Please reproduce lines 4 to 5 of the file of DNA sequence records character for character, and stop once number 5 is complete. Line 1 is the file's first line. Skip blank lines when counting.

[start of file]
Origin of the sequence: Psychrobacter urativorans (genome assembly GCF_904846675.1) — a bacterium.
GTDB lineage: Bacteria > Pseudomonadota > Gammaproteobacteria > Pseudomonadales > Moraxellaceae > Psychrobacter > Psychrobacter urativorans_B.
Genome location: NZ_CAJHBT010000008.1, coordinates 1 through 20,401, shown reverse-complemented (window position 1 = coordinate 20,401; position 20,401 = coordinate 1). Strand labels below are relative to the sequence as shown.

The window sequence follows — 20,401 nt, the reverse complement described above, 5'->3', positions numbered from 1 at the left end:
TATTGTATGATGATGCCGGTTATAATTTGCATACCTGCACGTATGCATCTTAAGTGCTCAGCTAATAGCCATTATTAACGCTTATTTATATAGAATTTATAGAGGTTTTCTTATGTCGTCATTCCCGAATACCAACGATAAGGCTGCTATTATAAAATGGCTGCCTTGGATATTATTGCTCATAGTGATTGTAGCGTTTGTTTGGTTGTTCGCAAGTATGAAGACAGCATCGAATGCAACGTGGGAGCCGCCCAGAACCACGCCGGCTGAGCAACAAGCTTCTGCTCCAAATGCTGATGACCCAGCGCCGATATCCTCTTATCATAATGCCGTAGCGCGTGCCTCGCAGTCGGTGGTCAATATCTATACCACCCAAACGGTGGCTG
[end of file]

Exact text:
The window sequence follows — 20,401 nt, the reverse complement described above, 5'->3', positions numbered from 1 at the left end:
TATTGTATGATGATGCCGGTTATAATTTGCATACCTGCACGTATGCATCTTAAGTGCTCAGCTAATAGCCATTATTAACGCTTATTTATATAGAATTTATAGAGGTTTTCTTATGTCGTCATTCCCGAATACCAACGATAAGGCTGCTATTATAAAATGGCTGCCTTGGATATTATTGCTCATAGTGATTGTAGCGTTTGTTTGGTTGTTCGCAAGTATGAAGACAGCATCGAATGCAACGTGGGAGCCGCCCAGAACCACGCCGGCTGAGCAACAAGCTTCTGCTCCAAATGCTGATGACCCAGCGCCGATATCCTCTTATCATAATGCCGTAGCGCGTGCCTCGCAGTCGGTGGTCAATATCTATACCACCCAAACGGTGGCTG